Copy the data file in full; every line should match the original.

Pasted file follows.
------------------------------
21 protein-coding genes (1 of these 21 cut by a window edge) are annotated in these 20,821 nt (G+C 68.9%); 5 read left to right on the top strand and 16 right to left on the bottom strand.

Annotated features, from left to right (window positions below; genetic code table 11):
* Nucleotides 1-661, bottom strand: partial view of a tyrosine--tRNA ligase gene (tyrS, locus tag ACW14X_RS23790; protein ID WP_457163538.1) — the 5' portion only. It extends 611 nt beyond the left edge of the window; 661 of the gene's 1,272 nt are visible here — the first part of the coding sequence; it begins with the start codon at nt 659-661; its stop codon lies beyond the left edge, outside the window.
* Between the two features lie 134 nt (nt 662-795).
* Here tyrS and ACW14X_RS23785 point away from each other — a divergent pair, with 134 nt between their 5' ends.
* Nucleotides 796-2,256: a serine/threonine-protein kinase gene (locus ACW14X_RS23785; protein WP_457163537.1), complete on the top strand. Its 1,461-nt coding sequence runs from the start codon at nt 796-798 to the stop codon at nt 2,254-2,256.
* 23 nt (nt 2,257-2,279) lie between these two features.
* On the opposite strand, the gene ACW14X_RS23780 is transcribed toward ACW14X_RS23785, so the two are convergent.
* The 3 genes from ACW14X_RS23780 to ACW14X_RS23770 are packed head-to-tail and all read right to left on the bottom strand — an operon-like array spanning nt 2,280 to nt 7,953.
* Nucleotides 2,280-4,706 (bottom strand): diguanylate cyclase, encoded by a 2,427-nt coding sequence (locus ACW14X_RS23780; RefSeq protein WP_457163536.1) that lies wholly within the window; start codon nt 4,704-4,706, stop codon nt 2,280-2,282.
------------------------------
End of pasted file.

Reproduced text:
21 protein-coding genes (1 of these 21 cut by a window edge) are annotated in these 20,821 nt (G+C 68.9%); 5 read left to right on the top strand and 16 right to left on the bottom strand.

Annotated features, from left to right (window positions below; genetic code table 11):
* Nucleotides 1-661, bottom strand: partial view of a tyrosine--tRNA ligase gene (tyrS, locus tag ACW14X_RS23790; protein ID WP_457163538.1) — the 5' portion only. It extends 611 nt beyond the left edge of the window; 661 of the gene's 1,272 nt are visible here — the first part of the coding sequence; it begins with the start codon at nt 659-661; its stop codon lies beyond the left edge, outside the window.
* Between the two features lie 134 nt (nt 662-795).
* Here tyrS and ACW14X_RS23785 point away from each other — a divergent pair, with 134 nt between their 5' ends.
* Nucleotides 796-2,256: a serine/threonine-protein kinase gene (locus ACW14X_RS23785; protein WP_457163537.1), complete on the top strand. Its 1,461-nt coding sequence runs from the start codon at nt 796-798 to the stop codon at nt 2,254-2,256.
* 23 nt (nt 2,257-2,279) lie between these two features.
* On the opposite strand, the gene ACW14X_RS23780 is transcribed toward ACW14X_RS23785, so the two are convergent.
* The 3 genes from ACW14X_RS23780 to ACW14X_RS23770 are packed head-to-tail and all read right to left on the bottom strand — an operon-like array spanning nt 2,280 to nt 7,953.
* Nucleotides 2,280-4,706 (bottom strand): diguanylate cyclase, encoded by a 2,427-nt coding sequence (locus ACW14X_RS23780; RefSeq protein WP_457163536.1) that lies wholly within the window; start codon nt 4,704-4,706, stop codon nt 2,280-2,282.